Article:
For HIV-positive adults with tuberculous meningitis, adjunctive dexamethasone does not confer a benefit with respect to survival, according to a study published in the Oct. 12 issue of the New England Journal of Medicine.
Joseph Donovan, Ph.D., from the Oxford University Clinical Research Unit in Ho Chi Minh City, Vietnam, and colleagues conducted a double-blind, randomized, placebo-controlled trial involving HIV-positive adults with tuberculous meningitis in Vietnam and Indonesia. In addition to 12 months of antituberculosis chemotherapy, participants were randomly assigned to receive a six- to eight-week tapering course of dexamethasone or placebo (263 and 257, respectively).
The researchers found that during 12 months of follow-up, death occurred in 44.1 and 49.0 percent of participants in the dexamethasone and placebo groups, respectively (hazard ratio, 0.85; 95 percent confidence interval, 0.66 to 1.10; P = 0.22). In prespecified analyses, no subgroup was found that clearly benefited from dexamethasone. The two trial groups had a similar incidence of secondary end points, including cases of immune reconstitution inflammatory syndrome during the first six months. The two groups had similar numbers of participants with at least one serious adverse event (73.0 and 75.5 percent, respectively).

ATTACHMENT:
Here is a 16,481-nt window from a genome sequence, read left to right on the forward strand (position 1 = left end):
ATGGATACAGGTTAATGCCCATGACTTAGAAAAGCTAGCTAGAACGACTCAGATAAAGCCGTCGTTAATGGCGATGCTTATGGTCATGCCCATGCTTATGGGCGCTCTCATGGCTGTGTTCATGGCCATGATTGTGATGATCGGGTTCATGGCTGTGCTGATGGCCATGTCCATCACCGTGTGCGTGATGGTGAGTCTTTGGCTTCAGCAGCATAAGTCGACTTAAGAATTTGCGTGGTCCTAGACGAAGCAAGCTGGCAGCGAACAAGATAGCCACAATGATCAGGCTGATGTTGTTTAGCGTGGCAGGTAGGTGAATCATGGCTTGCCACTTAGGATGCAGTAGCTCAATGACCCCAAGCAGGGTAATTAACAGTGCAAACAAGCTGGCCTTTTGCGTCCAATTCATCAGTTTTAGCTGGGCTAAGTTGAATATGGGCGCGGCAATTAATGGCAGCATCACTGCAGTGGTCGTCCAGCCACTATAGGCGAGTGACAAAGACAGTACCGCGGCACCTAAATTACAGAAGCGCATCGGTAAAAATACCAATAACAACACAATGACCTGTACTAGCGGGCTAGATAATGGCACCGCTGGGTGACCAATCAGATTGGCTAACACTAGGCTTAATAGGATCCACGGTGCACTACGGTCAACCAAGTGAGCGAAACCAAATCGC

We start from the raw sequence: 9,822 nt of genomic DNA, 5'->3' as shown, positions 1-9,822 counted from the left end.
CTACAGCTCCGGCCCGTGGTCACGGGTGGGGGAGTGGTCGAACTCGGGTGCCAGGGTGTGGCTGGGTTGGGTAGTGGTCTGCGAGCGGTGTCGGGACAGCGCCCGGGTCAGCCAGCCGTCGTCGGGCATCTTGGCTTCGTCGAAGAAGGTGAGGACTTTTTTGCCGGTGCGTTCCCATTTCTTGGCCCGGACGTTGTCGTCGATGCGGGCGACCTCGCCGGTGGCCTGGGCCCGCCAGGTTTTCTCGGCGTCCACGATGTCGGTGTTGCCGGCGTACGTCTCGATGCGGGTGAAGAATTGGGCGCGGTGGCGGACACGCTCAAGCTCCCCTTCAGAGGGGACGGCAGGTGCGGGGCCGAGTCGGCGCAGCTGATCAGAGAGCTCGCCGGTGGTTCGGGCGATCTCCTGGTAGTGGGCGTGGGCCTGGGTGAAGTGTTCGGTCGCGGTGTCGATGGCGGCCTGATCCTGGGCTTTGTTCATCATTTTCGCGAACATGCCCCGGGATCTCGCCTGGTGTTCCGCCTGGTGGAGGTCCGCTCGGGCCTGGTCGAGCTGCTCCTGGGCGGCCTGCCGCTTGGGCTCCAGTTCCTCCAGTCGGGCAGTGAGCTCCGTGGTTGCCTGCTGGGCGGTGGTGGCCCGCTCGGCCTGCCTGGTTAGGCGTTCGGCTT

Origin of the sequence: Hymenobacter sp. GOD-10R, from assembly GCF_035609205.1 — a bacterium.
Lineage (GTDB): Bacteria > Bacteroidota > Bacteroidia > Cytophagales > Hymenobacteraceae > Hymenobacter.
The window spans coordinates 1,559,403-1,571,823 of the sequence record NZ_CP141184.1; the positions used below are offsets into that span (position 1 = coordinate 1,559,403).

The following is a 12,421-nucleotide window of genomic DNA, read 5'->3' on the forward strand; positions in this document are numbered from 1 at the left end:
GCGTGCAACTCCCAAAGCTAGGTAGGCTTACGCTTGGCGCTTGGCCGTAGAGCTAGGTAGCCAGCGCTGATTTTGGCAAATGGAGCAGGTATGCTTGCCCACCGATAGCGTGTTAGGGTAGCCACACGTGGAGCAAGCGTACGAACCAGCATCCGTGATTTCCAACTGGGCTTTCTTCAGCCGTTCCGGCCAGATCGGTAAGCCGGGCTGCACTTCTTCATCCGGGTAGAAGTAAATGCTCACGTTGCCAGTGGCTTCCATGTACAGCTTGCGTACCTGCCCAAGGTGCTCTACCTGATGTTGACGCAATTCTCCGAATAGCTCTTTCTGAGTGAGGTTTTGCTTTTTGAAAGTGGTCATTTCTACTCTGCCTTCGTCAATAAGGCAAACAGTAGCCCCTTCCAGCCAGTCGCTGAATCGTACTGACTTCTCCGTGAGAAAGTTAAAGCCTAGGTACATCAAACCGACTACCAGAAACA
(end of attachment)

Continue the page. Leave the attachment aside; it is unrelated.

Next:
“We did not find a benefit of adjunctive dexamethasone in HIV-positive adults with tuberculous meningitis with respect to survival or any secondary end point over a period of 12 months,” the authors write.
Joseph Donovan et al, Adjunctive Dexamethasone for Tuberculous Meningitis in HIV-Positive Adults, New England Journal of Medicine (2023). DOI: 10.1056/NEJMoa2216218
Sean Wasserman et al, Tuberculous Meningitis—New Approaches Needed, New England Journal of Medicine (2023). DOI: 10.1056/NEJMe2310262
New England Journal of Medicine
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